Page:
Underneath the paper mountain

As students celebrate the end of exams, the examiners' work is only just beginning.
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The Independent Online
The exam season may be nearly over for the examinees but it is only just beginning for those whose job it is to mark this mountain of paper - the examiners.

Who are we? Well, by and large, we are teachers and lecturers trying to earn a few extra pounds to pay for a summer holiday. Not that you get much of a vacation for pounds 500. That's about what most of us earn, after stoppages, for three weeks of hard slog.

Our masochistic purdah begins immediately after the standardisation meeting which is usually held in a hotel or conference centre. For many of us, it is the one chance we get of seeing how sales reps live every day of the week. Boeuf bourguignon or cochon de lait certainly make a change from school dinners.

It is at the standardisation meeting that we really familiarise ourselves with the marking scheme and get practice working through sample scripts. By the end of the day we should, in theory, have achieved some kind of uniformity.

What is always taken for granted is that we actually know something about what we are marking. This is a dangerous assumption. Many admit in private they simply haven't a clue about some of the areas of the syllabus. But then, for pounds 500, you can't expect everything.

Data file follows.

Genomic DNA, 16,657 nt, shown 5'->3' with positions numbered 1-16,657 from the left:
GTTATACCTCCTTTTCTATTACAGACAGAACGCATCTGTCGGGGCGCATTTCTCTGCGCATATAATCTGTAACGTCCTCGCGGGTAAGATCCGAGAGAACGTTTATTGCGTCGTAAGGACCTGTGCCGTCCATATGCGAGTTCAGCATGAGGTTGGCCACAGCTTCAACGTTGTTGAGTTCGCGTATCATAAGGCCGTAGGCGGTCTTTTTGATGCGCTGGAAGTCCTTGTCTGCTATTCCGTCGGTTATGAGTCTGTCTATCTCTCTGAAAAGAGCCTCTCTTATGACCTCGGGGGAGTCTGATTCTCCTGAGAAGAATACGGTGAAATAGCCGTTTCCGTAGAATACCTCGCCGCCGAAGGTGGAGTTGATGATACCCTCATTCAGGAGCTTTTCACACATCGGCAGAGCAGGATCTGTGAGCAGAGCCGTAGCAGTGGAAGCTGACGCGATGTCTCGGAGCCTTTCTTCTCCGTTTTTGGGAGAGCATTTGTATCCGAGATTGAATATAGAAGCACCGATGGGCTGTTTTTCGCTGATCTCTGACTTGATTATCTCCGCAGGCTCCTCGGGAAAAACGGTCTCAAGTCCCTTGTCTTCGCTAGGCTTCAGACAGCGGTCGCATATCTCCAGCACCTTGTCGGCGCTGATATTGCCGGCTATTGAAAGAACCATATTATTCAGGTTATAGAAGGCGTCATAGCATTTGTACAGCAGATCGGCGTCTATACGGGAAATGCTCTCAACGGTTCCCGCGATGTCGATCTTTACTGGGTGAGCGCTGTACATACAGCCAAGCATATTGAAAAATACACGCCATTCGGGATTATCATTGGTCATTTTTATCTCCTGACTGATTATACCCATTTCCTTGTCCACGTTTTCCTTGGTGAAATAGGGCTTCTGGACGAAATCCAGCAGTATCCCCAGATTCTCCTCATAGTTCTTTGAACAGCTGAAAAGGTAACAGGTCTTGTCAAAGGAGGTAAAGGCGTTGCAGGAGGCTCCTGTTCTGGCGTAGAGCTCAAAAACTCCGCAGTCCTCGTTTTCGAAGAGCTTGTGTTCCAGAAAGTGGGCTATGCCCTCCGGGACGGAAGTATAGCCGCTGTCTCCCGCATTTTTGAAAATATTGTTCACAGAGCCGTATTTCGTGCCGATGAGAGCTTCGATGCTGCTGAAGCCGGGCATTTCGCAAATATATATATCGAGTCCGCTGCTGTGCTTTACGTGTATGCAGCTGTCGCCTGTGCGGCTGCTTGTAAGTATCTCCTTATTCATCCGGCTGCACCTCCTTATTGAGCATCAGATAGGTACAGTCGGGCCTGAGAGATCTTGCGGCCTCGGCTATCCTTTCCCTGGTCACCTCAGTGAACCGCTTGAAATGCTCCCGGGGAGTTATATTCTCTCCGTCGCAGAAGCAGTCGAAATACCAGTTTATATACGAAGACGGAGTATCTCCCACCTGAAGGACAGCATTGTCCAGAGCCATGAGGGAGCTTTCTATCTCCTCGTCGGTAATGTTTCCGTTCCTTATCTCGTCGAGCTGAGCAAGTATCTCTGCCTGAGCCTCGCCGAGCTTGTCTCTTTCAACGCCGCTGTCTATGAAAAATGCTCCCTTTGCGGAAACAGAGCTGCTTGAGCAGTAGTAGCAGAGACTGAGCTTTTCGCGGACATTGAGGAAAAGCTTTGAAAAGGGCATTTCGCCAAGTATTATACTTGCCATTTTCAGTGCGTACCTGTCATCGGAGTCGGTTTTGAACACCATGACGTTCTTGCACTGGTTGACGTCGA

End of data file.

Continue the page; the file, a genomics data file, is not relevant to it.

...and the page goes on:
We return home to set about our task. Over the next few weeks we send regular samples of our marking to the team leaders to ensure that we are keeping to the agreed standard. Some boards even re-mark a cross-section of scripts at the end of the marking period to further guarantee consistency.

Even so, things can go wrong. Erratic or incompetent marking is not always detected and, even when it is, it is sometimes too late to do much about it. More worrying still is the thought that scripts can, and do, go missing. One year, my neighbour found 80 A-level papers behind a tree in his orchard six months after the exam.

Now you might think that we would get bored marking answers to the same questions over and over again. But there a moments of fun. Students can be hilarious and their howlers can refresh a weary examiner.

There are also moments of pathos. One year a candidate gradually broke down, paragraph by paragraph, as she recounted a tale of unrequited love for the boy sitting next to her. Her tears smudged her writing which eventually petered out in her agony.

One cannot fail to be moved by such personal tragedy or by the arguments of one student who wrote a 20-sided account of why, given the imminence of Armageddon, this particular A-level was just a waste of time.

Finally, we come to our last packet of scripts and, our task now done, we vow never to mark again. The extra pressure we subject ourselves to at the end of the academic year often results in family rows or worse. But we need the money. To get it, we have to put in around 70 or 80 hours of very concentrated, intellectual effort.

Meanwhile, my washing machine repair man and my plumber both charge pounds 25 per hour. Being a teacher, and one of those few people still capable of mental arithmetic in 1996, I reckon that this works out at a potential pounds 1,000 for a 40-hour week.

So, if you have cause for complaint about the outcome of this summer's examinations, just remember this: pay peanuts and you get teachers.